I befriended one migrant lady en route to work every morning, picking up plums and oranges outside the grocer at which she worked in the morning sun. The fruit wasn’t very good there, but I liked to stop to have an excuse to chat. She was from Kenya and had only arrived a month previously. We talked about her home in Kisii, West Kenya; I pictured her smiling face amid the green backdrop of sugar cane and banana plantations before refocusing onto the dim corner shop and the hawkish eyes of her employer. She wasn’t allowed out, not even for half an hour to stop for some tea. She had signed a two-year contract, she said matter-of-factly, and had already resigned those two years away to nothingness. The money was going to help her education back home in Kenya and support a better quality of life there.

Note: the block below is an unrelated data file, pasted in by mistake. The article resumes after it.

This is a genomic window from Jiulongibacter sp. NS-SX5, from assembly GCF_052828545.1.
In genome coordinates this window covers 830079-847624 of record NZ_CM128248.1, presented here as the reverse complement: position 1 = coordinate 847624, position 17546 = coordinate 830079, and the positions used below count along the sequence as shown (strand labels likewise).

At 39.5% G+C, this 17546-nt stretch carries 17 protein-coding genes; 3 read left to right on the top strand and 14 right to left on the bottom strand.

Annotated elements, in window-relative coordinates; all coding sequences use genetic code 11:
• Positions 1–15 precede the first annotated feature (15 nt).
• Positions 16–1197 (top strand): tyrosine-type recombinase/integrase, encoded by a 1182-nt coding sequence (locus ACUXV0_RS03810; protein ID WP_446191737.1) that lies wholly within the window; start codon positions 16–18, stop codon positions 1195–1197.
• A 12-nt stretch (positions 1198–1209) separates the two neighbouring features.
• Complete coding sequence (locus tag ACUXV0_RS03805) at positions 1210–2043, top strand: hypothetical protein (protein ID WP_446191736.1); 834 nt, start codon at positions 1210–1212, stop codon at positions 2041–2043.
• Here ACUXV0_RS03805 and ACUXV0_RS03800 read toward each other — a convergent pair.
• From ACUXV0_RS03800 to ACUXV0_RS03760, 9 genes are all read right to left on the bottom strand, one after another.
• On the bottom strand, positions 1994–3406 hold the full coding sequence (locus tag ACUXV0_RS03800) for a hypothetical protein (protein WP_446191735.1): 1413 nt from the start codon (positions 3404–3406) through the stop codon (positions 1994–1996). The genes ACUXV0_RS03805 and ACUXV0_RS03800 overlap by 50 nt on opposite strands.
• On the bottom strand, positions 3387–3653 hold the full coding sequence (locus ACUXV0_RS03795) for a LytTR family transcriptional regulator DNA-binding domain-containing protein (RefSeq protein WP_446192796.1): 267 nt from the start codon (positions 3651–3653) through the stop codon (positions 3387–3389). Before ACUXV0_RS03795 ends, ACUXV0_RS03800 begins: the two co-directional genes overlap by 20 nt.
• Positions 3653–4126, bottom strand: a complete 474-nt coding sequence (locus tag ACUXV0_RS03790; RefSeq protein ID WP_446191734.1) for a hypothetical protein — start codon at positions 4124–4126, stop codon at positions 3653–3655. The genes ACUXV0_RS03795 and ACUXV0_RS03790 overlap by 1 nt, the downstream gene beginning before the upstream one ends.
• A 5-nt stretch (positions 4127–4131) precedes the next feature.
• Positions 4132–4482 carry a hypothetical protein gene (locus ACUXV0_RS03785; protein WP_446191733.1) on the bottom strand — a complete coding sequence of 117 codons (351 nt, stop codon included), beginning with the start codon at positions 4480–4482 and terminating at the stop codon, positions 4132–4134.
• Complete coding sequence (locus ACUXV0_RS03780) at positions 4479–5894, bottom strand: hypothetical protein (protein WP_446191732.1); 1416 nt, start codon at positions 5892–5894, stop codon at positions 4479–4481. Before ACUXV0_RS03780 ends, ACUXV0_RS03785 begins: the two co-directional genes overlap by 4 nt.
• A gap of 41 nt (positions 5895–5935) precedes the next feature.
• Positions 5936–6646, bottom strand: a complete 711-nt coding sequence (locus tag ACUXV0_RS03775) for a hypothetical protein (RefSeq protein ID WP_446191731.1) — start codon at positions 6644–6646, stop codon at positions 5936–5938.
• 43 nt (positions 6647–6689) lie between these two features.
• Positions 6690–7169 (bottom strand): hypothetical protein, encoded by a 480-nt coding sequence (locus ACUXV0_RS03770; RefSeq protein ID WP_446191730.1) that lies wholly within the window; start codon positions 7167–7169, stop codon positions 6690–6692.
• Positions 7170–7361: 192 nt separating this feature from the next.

Flower boys are silhouetted against the sun crossing the road, too small to be seen by schizophrenic traffic. Construction workers cover faces with keffiyehs, hands and hair white with dust, crouching by holes in the ground. They sit motionless in cold buses, steely off-white, in the gray light of dawn, rows of heads facing forward, noiselessly passing the other way. They trail the street in single file at the end of the day, walking fast into the sun, bright-eyed from the front and shadow-bodied from behind. One Iraqi flower boy has been in Beirut for seven years. He’s 17 and grimy. He swims in the Mediterranean on Sundays with the other flower boys, perhaps testing the bounds of his prison. White flowers around his neck frame his impish smile; his pimp pushes him on to the next sell, but he sneaks in gentle kisses on the cheeks of drinking foreign girls as he passes and poses in leathers and aviator sunglasses for the bright snaps of strangers.